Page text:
Uber Wants To Drive You To People Now, Not Just Places

Can’t remember what restaurant your friends said to meet you at? Forget if that’s South Main Street or North Main Street? Too far along in the evening’s entertainments to dial your phone and ask? Uber is now happy to figure out where you’re supposed to be going by taking you directly to your friends.

Uber announced “Uber to friends” today, an app update that directs the driver in the direction of wherever someone you know says they are.

It’s to offset the whole, “Where are you? I can’t hear you, where should I meet you? Hello?” problem that Uber seems to think is a “common question we ask friends and family” when meeting up.

First, you sync your contacts list to Uber. Then, when you hail a car, you tell Uber you want it to drive you to one of your contacts. Uber prompts that contact (using the contact information in your phone) for their location, and, if they accept, sets it as the destination for your ride.

The location is static, meaning it can’t change after you’re en route: it’s a location grabbed once, when the contact says ‘yes,’ and does not update if they move around; Uber isn’t actually stalking your friend’s GPS in realtime. So your Uber driver can still easily drop you off at the bar your buddies were at half an hour ago, before they forgot you were already in a car and moved on.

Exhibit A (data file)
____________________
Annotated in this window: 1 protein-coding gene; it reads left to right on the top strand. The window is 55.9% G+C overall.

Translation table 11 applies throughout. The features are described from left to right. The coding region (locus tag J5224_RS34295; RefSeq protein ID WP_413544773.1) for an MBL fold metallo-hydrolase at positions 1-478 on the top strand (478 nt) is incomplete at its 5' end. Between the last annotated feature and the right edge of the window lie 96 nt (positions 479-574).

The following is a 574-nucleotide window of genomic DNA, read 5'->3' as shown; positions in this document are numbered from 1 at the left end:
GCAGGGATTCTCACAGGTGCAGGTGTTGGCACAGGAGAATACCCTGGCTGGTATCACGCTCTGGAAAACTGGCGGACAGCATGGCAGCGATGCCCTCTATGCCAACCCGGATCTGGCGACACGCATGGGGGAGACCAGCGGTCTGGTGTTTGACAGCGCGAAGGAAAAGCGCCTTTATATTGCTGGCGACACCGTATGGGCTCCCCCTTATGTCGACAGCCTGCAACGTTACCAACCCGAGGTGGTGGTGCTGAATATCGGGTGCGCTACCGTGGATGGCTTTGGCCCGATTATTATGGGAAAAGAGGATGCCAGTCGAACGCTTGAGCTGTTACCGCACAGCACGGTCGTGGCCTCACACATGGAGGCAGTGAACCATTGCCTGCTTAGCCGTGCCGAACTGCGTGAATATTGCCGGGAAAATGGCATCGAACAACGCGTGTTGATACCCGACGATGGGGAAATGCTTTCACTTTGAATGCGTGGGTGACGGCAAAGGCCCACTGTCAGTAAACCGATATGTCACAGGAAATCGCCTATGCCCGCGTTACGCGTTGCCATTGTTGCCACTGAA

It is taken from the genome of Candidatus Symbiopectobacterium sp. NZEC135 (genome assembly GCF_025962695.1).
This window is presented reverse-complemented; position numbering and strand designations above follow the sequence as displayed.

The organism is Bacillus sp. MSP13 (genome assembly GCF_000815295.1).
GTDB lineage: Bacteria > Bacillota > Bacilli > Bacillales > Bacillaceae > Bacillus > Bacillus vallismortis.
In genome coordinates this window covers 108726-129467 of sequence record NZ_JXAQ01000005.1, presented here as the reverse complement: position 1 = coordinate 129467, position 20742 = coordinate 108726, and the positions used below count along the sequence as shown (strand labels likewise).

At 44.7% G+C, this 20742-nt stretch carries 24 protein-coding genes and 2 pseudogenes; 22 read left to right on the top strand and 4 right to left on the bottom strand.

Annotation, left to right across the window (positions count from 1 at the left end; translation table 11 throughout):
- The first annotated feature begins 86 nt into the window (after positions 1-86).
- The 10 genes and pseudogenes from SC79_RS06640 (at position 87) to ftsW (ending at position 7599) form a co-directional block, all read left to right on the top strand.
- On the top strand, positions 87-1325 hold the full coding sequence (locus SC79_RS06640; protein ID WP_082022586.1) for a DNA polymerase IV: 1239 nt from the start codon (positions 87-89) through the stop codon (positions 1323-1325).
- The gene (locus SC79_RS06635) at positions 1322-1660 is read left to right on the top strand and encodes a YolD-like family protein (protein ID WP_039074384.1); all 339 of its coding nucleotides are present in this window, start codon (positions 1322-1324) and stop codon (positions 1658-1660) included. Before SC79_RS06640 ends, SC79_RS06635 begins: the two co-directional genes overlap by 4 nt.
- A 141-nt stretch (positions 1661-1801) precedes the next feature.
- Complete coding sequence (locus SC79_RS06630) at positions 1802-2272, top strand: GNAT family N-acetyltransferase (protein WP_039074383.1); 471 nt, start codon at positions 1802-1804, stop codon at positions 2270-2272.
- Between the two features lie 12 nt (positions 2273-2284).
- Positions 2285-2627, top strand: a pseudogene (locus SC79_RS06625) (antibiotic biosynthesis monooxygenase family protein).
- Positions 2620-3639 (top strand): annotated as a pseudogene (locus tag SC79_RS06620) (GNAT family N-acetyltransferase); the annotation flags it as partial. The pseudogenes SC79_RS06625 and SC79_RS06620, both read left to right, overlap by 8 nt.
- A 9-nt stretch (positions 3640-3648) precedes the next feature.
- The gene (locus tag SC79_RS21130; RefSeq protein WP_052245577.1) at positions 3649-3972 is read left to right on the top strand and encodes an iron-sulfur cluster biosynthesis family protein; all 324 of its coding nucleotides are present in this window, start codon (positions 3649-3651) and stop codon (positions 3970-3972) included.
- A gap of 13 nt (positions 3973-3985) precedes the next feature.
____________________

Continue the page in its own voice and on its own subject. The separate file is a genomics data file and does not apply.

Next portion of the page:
Basically, it’s add-on to the existing feature that lets you share your ETA with anyone you choose. And your contact has to consent to share their location (“no” is a valid thing to say), Uber’s not just grabbing it out of the blue.

Still, though, there’s something a little strange about a transportation app “making people your destination.” And Uber is indeed apparently very, very focused on people with the latest update, which is also integrating Snapchat features into the app so that you can use custom Uber filters from your Uber while you’re Ubering. Uber.

Perhaps the most telling statement in Uber’s entire announcement, though, is one throwaway sentence up top: “Gone are the days of toggling between apps.”

If Uber can make itself an app you don’t deviate from while you’re using it, that’s good for Uber — and anyone it chooses to sell ads to or enter business partnerships with. Integrating your contacts and Snapchat account into Uber make it just that much easier for the company to rent time with your eyeballs to other companies.

Because that’s what Uber is slowly starting to do. The company already announced a partnership with ad-serving start-up Yext back in September to bring “hail an Uber” buttons to retailers’ sites, in exchange for which you’d be served targeted ads while on that trip.

The number of folks who may look at a business website and immediately tap a button for a car to get there in is probably not very large, but the pool of Uber riders to whom the company would eventually love to serve ads no doubt is.

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